Emeritus Professor Randy Shaver, who was selected as the World Dairy Expo's 2019 Person of the Year, helped Wisconsin dairy farmers learn to make great corn silage, improving returns per cow and per acre of forage.
Researchers found that ideal cow genetics, improved feeding strategies and better manure management could allow dairy farms to cut greenhouse gas emissions while producing more milk with less feed.
The School of Veterinary Medicine is at the forefront of developing medical care to keep dairy cows healthy in the first place and treat them when they’re sick.
“We’ve tried to help readers recognize the differences in Wisconsin farm culture for someone from outside the region, who has a different cultural background, and how cultural differences can affect performance on the job.”
A new UW–Madison program that provides free tuition for students from low- and moderate-income households comes at a good time for families struggling with the consequences of a depressed farm economy.
A UW–Madison assistant professor of dairy science and Extension animal welfare specialist travels the state to meet with milk producers, processors and others concerned about the well-being of Wisconsin’s signature farm animal.
A study by UW–Madison dairy scientists, engineers and agronomists to see how a cow’s breed and forage consumption affect the greenhouse gases generated by her gut and her manure.
About 100 UW–Madison undergraduate students, worked at the 2017 World Dairy Expo to make it run smoothly. The expo, which took place Oct. 3-7 at the Alliant Energy Center, is the nation’s largest dairy cattle show and trade show.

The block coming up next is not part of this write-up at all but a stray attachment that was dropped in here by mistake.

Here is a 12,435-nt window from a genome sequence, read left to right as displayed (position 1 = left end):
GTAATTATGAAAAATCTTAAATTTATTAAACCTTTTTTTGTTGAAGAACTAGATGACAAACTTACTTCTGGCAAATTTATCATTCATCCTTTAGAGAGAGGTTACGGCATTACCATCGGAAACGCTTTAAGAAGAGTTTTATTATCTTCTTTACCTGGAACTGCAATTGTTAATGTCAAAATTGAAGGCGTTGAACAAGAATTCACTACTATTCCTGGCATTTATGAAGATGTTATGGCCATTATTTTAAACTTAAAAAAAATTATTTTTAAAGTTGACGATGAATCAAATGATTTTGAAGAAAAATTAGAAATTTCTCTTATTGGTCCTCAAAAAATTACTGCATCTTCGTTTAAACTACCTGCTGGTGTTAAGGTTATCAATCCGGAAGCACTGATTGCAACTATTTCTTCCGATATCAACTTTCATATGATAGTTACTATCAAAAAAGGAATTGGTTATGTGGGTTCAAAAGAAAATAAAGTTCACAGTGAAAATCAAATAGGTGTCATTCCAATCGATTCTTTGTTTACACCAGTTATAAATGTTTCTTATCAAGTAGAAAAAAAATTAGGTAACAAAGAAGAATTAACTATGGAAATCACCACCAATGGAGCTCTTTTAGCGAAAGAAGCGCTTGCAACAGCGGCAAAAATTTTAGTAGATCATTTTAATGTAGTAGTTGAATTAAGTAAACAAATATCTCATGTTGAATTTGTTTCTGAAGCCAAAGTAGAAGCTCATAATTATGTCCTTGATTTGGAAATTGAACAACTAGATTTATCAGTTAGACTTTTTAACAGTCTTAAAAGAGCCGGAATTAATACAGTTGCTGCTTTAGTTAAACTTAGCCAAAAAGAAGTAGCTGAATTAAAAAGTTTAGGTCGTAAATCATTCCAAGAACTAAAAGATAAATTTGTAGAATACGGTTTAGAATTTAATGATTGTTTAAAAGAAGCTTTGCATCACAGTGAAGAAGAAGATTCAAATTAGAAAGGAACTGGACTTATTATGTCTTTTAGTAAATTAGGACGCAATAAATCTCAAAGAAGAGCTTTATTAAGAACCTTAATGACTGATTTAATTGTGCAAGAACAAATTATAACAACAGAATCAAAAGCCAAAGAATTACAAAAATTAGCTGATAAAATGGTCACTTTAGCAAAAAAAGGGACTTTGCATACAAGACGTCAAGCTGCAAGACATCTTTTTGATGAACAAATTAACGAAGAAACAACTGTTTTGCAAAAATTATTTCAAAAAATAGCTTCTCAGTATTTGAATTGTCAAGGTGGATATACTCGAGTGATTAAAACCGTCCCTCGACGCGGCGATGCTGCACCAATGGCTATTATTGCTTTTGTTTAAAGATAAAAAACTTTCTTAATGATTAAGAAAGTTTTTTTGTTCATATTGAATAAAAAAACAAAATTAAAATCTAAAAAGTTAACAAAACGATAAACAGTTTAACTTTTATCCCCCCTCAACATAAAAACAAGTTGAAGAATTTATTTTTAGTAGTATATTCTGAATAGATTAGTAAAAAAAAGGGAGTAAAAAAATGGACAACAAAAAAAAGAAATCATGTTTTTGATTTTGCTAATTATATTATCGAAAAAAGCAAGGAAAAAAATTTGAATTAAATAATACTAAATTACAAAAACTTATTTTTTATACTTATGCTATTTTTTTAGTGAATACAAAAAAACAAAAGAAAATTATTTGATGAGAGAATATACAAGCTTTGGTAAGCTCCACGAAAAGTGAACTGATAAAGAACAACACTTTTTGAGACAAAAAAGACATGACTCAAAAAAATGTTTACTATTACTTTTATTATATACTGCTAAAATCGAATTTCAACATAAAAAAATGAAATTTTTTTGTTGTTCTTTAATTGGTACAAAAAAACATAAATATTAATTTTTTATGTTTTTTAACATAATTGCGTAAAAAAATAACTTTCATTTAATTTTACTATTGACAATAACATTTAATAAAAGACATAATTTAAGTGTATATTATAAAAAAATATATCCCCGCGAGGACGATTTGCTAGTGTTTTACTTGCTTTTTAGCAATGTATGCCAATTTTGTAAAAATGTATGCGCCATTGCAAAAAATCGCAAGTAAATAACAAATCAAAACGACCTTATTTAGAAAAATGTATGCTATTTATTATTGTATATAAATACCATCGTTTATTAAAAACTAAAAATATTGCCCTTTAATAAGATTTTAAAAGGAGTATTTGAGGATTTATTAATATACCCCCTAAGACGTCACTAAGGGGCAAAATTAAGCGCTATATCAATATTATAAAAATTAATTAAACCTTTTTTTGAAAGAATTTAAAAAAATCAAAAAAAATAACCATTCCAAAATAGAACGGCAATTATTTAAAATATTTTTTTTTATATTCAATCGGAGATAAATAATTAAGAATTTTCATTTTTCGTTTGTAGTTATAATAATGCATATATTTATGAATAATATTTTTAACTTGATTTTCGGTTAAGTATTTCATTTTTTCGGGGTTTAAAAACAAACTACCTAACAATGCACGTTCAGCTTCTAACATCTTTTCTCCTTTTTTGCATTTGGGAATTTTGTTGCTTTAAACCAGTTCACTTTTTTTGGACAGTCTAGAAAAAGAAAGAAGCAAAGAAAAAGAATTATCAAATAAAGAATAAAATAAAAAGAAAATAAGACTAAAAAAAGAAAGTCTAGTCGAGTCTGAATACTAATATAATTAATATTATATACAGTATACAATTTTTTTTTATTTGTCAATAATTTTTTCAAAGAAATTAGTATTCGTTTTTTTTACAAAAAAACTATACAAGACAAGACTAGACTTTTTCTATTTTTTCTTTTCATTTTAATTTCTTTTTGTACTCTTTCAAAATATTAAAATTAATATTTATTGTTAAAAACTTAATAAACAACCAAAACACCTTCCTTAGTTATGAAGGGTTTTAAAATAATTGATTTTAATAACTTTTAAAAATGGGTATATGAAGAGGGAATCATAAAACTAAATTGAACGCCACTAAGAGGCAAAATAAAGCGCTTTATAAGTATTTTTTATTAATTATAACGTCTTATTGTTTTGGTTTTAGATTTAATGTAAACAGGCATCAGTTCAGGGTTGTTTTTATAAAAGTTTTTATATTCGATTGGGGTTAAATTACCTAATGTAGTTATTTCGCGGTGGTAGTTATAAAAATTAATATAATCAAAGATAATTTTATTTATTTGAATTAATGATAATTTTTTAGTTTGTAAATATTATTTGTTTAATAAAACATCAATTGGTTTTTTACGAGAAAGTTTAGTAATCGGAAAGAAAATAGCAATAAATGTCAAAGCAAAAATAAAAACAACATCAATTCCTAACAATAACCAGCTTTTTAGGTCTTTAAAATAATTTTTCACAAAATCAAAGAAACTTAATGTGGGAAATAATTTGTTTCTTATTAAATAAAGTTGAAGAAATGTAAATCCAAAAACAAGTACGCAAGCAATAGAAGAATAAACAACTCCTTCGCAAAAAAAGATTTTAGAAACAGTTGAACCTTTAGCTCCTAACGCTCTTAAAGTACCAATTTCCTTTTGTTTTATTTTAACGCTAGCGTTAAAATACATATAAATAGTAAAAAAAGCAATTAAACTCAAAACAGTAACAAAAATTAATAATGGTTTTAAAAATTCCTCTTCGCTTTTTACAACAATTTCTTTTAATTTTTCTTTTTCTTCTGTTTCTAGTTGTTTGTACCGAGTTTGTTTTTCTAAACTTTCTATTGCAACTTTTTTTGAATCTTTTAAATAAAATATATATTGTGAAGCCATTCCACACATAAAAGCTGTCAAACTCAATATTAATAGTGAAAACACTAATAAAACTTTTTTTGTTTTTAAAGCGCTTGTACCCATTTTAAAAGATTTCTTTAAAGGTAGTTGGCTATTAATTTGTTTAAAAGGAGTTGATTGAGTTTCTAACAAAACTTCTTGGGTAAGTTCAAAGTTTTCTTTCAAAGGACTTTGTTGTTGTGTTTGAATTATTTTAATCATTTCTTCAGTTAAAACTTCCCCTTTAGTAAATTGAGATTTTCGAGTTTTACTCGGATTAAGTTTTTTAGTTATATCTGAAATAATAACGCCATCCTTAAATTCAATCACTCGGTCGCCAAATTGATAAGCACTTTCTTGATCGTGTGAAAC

“Advances like KetoMonitor help us keep the herd healthy, and allow us to stay competitive,” says Roxbury dairy farmer Mitch Breunig. “That’s the kind of help we really need.”
The University of Wisconsin–Madison and Wisconsin Public Television have partnered for “Wisconsin’s Homegrown Farmer,” a program about the challenges facing a new generation of farmers that will begin airing Sept. 8. Two of the farmers are Kat Becker and Tony Schultz of Stoney Acres Farms in Athens, Wis., which they made into an organic vegetable farm.
Serotonin is best known for eliciting feelings of happiness in the human brain, but scientists at the University of Wisconsin–Madison have found the hormone plays a role in milk production in dairy cows — and may have health implications for breastfeeding women.
The third of four new commercials about UW–Madison will soon premier during a Badger football game. Learn more about the projects highlighted in the latest spot.